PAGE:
WWNO-FM: “Sculpture Getting New Home in City Park”

By May 5, 2015 WWNO-FM

The Wave, created by Lynda Benglis for the 1984 World Exposition in Orleans, is finding a new home in City Park.

Sometimes, just sometimes, communities can actually get together to do something that transcends politics.

The greater New Orleans area will soon see such an event. Through a collaboration of the City of Kenner, New Orleans City Park and the folks at the Helis Foundation, the public good is going to be served in the most artistic of ways: with the installation of a very special, long-missing bronze sculpture. Created for the 1984 World’s Fair in New Orleans, The Wave is getting a new home in City Park.

For Chris Alfieri, a New Orleans-based defense lawyer and lover of the visual arts, this journey bridging past and future has been an adventure of a most unusual kind. It all began with an unexpected phone call from Lynda Benglis, a Louisiana native who has made a name for herself as one of this country’s most important contemporary artists. She had found a missing bronze artwork from her past — and in a really odd place, too.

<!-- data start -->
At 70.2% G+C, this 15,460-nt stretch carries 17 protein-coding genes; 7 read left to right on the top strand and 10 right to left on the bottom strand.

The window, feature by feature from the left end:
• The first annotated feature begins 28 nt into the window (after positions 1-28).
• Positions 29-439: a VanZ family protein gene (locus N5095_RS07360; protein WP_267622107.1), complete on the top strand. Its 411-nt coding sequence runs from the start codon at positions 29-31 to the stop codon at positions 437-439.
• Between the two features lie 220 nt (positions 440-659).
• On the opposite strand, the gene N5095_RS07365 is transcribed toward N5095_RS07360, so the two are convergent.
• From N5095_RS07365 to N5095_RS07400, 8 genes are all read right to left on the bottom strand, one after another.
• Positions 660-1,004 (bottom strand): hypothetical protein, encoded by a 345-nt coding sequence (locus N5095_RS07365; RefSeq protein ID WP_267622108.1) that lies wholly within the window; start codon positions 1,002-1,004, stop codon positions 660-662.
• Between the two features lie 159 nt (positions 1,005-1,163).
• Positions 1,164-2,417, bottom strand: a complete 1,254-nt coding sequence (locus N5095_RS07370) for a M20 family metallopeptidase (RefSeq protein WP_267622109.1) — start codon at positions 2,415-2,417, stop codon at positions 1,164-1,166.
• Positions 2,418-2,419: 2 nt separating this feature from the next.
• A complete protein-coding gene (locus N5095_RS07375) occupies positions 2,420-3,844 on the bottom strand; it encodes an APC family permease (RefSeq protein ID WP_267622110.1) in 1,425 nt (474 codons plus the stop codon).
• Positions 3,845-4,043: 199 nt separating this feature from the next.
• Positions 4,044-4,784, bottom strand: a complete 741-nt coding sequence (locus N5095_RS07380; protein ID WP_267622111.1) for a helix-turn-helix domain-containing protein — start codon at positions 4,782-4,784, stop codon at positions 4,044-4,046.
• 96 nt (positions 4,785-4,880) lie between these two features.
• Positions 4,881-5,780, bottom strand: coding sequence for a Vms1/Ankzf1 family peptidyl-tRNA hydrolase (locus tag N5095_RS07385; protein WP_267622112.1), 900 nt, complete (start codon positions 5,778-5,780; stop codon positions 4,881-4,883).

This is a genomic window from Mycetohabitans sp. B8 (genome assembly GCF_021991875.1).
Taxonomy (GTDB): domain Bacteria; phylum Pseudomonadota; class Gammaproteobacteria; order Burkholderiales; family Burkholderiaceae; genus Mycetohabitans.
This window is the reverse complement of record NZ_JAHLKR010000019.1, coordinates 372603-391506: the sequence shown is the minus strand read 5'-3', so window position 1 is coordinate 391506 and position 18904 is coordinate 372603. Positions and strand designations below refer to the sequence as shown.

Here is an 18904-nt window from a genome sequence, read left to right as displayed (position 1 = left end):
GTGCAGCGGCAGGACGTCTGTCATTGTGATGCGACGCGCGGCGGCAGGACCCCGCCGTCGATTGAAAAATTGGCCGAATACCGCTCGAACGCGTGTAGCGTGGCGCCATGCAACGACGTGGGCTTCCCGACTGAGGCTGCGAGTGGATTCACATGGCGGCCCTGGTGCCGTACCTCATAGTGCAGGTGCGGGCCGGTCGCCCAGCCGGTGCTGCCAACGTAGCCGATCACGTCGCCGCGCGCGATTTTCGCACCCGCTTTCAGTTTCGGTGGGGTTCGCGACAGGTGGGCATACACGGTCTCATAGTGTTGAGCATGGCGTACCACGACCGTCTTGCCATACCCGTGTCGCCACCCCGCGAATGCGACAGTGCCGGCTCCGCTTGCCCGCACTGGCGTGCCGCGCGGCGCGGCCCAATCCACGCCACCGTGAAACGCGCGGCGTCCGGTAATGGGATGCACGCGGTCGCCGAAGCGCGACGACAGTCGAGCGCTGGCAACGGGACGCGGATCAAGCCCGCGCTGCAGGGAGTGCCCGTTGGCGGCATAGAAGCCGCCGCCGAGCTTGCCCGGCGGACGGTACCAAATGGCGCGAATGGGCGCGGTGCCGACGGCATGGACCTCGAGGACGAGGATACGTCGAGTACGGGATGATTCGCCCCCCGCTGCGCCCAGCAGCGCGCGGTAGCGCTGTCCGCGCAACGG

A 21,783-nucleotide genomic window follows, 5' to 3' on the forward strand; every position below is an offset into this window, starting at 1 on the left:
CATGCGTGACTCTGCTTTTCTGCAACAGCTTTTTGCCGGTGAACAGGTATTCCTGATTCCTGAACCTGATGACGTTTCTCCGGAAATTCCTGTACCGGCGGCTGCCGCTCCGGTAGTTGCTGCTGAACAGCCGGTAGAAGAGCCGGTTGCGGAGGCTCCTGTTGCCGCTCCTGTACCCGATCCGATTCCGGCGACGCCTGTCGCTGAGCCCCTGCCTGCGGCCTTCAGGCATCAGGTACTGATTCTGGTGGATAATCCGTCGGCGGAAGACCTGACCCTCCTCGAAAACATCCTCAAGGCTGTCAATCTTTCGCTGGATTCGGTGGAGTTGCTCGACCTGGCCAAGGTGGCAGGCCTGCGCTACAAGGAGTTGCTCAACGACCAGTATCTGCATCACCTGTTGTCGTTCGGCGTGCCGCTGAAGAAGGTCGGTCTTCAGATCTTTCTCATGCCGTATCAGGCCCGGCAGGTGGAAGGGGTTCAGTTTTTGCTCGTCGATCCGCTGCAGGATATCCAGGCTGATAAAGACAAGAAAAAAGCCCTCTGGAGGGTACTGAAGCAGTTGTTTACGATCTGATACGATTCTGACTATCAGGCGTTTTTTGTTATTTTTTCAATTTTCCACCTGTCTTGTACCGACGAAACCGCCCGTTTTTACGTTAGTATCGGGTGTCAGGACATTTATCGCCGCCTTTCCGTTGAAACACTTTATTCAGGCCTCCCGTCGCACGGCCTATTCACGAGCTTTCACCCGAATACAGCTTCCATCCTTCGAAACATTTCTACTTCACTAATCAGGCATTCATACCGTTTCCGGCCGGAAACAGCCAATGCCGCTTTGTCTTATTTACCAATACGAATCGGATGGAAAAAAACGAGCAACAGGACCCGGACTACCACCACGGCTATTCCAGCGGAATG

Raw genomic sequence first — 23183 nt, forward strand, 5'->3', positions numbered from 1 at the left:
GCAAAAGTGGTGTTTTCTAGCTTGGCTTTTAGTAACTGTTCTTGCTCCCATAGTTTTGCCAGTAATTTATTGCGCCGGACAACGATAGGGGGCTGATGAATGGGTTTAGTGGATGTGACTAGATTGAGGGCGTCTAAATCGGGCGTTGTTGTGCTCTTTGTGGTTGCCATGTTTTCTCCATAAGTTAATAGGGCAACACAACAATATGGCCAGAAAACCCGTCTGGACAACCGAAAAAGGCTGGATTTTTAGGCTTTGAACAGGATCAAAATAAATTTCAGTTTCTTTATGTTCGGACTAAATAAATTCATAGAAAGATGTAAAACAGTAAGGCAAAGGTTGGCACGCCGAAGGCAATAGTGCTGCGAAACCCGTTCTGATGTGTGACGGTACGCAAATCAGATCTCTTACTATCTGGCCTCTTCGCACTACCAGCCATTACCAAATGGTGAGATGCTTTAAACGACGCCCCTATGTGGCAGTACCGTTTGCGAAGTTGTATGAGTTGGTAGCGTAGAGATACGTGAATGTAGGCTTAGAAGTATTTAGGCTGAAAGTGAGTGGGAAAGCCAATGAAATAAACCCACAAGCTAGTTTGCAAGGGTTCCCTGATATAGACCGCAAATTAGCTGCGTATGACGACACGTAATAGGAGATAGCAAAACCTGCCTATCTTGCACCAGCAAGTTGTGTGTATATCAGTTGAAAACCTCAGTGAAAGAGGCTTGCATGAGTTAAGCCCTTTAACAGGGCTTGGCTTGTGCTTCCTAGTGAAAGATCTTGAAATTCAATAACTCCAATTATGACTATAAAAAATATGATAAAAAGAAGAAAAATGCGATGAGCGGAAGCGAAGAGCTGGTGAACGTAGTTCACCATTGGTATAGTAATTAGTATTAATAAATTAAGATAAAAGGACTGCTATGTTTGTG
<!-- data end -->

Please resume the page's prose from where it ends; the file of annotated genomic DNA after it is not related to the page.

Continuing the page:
“Lynda told me that she had created for the 1984 World’s Expo a very special sculpture called The Wave, and that somehow it had ended up on a loading dock in a sewage treatment plant in Kenner,” Alfieri recalls. “It had been there for 30-plus years and she wanted to get hold of it so that she could repair and restore it. And did she think I could help her do that? Of course, my immediate response was yes.”

Sitting out on a loading dock for decades had not been kind to The Wave.

“What I tried to communicate to them then was how important it was to have the living artist restore it,” [said Alfieri.]

By May 2014 an agreement was reached to allow Benglis to transport the sculpture back to the original foundry for repair. But shipping a 2-ton, 19-foot-tall sculpture to New York proved to be a challenge. Jessie Haynes, Deputy to the President of the Helis Foundation, picks up the story.

“So Chris Alfieri comes to the Helis Foundation and we start discussing the possibility of how The Wave can somehow be brought to public view for enjoyment by the entire community at large. That’s what the foundation does; we strive to bring arts access to the entirety of the New Orleans community.

“Aside from that being our mission, I, personally, as well as David Kerstein, the president of the Foundation, was very familiar with Lynda’s work. She has pieces at the New Orleans Museum of Art, at Ogden.”

Read and listen to the complete interview on WWNO.org.